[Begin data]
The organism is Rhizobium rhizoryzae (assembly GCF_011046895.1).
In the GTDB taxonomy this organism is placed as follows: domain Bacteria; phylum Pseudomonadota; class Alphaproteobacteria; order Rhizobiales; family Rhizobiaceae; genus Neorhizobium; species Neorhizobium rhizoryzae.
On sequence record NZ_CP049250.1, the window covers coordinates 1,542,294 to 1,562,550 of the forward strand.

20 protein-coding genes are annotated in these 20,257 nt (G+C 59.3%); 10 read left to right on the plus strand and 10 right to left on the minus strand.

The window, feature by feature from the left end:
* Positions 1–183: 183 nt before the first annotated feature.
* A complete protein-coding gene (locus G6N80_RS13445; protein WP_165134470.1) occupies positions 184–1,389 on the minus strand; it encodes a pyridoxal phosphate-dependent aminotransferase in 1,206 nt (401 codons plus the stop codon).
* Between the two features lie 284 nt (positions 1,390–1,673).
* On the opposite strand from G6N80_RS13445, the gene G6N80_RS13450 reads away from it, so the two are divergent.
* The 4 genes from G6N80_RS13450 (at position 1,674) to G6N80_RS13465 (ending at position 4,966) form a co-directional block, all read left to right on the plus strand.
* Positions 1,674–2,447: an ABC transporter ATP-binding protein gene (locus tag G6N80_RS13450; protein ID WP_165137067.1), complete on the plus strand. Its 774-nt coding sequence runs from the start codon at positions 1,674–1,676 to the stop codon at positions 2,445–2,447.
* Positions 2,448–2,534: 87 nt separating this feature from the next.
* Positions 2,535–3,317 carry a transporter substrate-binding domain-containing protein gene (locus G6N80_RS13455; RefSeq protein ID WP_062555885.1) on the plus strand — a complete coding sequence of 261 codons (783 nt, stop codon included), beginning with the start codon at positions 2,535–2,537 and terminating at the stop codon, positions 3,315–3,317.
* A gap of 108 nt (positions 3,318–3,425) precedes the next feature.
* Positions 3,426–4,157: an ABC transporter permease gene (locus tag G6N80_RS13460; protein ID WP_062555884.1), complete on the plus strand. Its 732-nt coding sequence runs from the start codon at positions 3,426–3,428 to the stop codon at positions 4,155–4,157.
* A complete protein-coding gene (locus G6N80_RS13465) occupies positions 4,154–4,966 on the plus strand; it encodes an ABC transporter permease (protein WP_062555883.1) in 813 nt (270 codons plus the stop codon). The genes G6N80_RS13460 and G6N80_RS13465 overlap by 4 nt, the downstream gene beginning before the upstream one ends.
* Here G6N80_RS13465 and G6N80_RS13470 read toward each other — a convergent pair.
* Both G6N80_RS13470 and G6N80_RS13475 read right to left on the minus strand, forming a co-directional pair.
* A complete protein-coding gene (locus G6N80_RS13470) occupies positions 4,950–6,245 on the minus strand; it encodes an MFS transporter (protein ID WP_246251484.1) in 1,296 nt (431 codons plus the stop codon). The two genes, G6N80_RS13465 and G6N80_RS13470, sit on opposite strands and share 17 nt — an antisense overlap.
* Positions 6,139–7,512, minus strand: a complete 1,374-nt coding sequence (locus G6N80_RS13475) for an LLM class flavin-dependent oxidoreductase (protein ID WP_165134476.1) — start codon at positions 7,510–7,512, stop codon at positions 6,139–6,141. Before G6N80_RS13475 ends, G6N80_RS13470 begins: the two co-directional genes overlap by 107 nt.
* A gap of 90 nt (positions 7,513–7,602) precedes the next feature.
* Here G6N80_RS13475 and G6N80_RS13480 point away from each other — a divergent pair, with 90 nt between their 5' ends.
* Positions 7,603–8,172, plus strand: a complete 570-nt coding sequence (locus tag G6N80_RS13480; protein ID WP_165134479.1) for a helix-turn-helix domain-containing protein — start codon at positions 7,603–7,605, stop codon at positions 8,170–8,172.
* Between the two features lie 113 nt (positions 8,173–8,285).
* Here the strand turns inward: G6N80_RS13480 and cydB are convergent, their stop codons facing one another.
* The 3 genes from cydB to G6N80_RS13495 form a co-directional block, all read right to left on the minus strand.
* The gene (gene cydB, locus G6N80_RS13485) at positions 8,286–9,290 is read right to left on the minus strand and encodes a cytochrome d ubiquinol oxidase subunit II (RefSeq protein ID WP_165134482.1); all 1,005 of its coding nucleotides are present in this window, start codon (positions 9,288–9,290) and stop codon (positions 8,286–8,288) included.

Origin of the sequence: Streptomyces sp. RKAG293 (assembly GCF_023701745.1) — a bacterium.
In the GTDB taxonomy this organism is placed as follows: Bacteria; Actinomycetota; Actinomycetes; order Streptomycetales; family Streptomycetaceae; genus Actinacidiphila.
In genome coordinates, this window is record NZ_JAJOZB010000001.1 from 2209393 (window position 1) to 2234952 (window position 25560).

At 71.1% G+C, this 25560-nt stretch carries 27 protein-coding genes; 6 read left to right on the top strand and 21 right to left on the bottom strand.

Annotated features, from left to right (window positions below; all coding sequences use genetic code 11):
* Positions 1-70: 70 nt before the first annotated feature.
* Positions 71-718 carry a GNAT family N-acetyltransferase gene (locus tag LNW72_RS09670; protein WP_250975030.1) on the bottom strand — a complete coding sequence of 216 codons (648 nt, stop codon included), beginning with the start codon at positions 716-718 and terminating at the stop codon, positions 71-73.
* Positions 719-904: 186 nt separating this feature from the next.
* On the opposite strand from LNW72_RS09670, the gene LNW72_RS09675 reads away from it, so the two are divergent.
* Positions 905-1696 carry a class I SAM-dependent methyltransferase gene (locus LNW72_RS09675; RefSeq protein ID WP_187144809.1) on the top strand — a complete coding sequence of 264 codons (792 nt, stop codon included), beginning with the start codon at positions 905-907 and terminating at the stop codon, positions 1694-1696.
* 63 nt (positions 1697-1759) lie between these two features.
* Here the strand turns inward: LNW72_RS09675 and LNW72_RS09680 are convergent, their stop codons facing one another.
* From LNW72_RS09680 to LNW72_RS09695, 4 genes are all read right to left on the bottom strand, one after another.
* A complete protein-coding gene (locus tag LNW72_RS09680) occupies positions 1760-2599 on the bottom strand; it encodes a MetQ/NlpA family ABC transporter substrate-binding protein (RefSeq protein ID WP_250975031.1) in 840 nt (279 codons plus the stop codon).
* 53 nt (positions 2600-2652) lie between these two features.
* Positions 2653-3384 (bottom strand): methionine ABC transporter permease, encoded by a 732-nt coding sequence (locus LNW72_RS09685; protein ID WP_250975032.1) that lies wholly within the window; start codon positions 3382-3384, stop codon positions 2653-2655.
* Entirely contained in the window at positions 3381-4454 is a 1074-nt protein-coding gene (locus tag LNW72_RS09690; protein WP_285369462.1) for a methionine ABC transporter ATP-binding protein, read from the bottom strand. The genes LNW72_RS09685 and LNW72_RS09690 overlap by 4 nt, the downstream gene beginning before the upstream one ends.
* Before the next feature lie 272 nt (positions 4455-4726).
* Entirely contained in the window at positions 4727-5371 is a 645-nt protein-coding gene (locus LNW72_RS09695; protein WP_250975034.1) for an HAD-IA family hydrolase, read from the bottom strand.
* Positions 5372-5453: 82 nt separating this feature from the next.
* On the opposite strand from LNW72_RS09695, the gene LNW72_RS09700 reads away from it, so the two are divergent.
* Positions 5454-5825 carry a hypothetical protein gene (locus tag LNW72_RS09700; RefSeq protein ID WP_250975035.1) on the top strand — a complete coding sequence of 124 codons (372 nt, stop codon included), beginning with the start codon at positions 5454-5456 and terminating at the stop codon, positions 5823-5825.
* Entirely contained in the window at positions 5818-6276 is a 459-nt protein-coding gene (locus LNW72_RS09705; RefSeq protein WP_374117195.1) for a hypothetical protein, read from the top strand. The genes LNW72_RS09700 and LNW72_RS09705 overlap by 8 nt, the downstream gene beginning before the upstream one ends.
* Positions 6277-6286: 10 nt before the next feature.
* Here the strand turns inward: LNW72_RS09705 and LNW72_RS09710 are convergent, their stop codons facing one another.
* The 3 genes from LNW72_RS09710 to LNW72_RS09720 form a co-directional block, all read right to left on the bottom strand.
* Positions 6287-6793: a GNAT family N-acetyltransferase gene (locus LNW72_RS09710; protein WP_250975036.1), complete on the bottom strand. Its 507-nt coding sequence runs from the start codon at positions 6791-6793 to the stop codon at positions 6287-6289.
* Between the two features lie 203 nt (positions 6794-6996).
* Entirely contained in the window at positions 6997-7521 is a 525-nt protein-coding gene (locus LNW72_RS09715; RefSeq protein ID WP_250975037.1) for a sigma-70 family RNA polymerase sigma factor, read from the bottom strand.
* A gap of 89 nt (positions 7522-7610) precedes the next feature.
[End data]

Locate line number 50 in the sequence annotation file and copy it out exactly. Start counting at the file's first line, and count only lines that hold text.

* Entirely contained in the window at positions 5818-6276 is a 459-nt protein-coding gene (locus LNW72_RS09705; RefSeq protein WP_374117195.1) for a hypothetical protein, read from the top strand. The genes LNW72_RS09700 and LNW72_RS09705 overlap by 8 nt, the downstream gene beginning before the upstream one ends.